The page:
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African American history



  • Beyond the Myth of Malcolm X (review essay)

    A new biography of Malcolm X sets his political thought in the context of the midcentury Black communities where he lived and how his Black contemporaries saw him. 


  • My Memories of Voter Suppression

    by Lawrence Wittner

    After witnessing firsthand the depth of struggle needed to secure the Voting Rights Act in 1965, the author says the 2013 Supreme Court decision to gut the VRA and subsequent acts by state governments to suppress the vote "betray the most basic principle of democracy."



  • The Nobility of Mobility: A Road Trip Through Racism

    Historian Chris West notes that “driving in a racist society” persists as a “gut-wrenching horror" in a new PBS documentary "Driving While Black: Race, Space and Mobility in America."



  • Remembering Wilma Rudolph, the “Queen of the Olympics”

    by Scott N. Brooks and Aram Goudsouzian

    "Maybe most important, Rudolph was a real Black woman, not a stereotype. The Olympics lent her a special platform at a unique moment in American history, and Rudolph capitalized upon it with grace."



  • On Long Island, a Beachfront Haven for Black Families

    An examination of the centuries-old Black community in and around Sag Harbor on Long Island, first a working port, then a vacation destination for the Black elite during segregation, to a historic enclave threatened by redevelopment.



  • D.C. Statehood Is Good for the Democrats, Good for Democracy

    by George Derek Musgrove and Chris Myers Asch

    DC statehood will secure the citizenship rights of the city's residents and begin to repair the crisis of legitimacy caused by the gross imbalance of political representation in the U.S. Senate. 



  • The forgotten alliance between Black activists and China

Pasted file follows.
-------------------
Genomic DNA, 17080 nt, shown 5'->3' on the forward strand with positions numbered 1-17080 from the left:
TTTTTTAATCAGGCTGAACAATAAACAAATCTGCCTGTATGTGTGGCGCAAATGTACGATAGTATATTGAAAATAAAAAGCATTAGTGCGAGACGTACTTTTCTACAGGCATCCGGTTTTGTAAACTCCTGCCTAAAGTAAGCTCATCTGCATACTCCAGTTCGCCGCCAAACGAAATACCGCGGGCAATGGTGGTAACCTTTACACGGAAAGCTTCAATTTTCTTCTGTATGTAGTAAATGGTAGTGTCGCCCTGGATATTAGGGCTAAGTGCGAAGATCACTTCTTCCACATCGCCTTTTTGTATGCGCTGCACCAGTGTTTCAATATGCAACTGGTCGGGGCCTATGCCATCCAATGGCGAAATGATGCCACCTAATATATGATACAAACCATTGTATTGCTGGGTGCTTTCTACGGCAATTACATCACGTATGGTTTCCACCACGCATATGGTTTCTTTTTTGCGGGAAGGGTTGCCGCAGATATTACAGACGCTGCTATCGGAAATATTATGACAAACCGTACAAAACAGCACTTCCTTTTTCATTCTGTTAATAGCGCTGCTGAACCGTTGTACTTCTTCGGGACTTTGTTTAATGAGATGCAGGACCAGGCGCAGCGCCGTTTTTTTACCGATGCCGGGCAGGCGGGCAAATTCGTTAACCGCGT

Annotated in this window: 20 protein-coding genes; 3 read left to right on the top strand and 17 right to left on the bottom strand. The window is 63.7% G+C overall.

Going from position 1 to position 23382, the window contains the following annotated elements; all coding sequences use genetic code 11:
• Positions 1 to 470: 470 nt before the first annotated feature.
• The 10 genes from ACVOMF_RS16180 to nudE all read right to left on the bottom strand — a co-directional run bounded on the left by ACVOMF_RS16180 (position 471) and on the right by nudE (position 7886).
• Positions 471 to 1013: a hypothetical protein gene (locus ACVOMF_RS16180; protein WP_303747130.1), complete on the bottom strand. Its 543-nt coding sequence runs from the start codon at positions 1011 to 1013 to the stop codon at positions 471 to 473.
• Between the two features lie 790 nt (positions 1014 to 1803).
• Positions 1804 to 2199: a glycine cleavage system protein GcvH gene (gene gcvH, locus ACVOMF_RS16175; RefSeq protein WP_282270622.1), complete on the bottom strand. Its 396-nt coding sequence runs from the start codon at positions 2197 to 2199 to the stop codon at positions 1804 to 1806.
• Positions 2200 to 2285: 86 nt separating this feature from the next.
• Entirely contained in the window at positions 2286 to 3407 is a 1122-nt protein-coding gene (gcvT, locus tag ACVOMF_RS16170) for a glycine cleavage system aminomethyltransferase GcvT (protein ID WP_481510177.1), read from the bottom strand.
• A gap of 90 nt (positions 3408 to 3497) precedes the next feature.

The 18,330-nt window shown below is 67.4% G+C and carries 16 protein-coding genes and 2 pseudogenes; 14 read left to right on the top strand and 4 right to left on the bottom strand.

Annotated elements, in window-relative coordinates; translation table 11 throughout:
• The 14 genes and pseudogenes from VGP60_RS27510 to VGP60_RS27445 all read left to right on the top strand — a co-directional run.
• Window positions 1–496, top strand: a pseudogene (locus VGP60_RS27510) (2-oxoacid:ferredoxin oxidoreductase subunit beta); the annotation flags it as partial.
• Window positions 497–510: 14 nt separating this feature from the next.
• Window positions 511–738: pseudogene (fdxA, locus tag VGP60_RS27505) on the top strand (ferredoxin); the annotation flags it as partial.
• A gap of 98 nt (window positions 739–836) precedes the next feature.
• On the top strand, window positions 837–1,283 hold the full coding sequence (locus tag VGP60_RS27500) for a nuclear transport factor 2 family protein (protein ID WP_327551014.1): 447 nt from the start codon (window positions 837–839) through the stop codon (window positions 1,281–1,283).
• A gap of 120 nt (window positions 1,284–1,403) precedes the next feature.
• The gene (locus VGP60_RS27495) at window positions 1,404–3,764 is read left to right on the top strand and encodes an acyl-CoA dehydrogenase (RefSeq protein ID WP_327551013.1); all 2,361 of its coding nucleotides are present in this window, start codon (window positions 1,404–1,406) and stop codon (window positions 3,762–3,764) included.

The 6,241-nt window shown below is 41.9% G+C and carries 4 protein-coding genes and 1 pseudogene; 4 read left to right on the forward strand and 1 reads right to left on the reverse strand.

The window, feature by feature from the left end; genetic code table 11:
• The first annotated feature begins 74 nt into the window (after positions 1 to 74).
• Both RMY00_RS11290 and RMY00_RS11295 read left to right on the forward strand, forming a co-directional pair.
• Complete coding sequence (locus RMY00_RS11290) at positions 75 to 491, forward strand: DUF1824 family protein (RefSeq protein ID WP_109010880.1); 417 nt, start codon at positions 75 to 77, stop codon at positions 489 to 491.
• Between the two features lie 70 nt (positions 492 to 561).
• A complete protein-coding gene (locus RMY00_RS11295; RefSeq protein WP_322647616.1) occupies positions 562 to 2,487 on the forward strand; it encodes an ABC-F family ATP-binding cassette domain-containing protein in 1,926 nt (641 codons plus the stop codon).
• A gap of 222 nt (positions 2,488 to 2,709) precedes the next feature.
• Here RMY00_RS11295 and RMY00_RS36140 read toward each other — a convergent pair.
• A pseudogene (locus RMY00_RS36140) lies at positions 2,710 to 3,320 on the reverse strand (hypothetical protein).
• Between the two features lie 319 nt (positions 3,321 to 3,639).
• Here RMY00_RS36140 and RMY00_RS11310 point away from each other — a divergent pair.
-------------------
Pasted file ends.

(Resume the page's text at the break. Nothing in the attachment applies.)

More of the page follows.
by Chang Che

    Black activists have long leveraged American desires for international legitimacy to forge antiracist alliances with China. Today, the Black Lives Matter movement has received support from Beijing, but must consider the costs of an alliance with a regime with its own human rights issues. 



  • The Persistence of Segregation in South Carolina

    The Supreme Court's artful directive to desegregate with "all deliberate speed" invited many school districts to do so as slowly as possible. Historian Millicent Brown was the first Black student to integrate a white high school in Charleston, South Carolina and has researched a book about the experiences of similar students. 



  • Why Supermarkets Are Powerful Flash Points In Racial Politics

    by Tracey Deutsch and James McElroy

    In addition to selling food, grocery stores have also preserved a social order that treats shoppers of different races differently, dispensing hierarchy along with food — and, in fact, creating it.



  • How the Black Vote Became a Monolith

    by Theodore R. Johnson

    Despite the political diversity within Black America, the political system's accommodation of bigotry and the political utility of appeals to white identity have pushed the overwhelming majority of Black voters to cast ballots for the same party.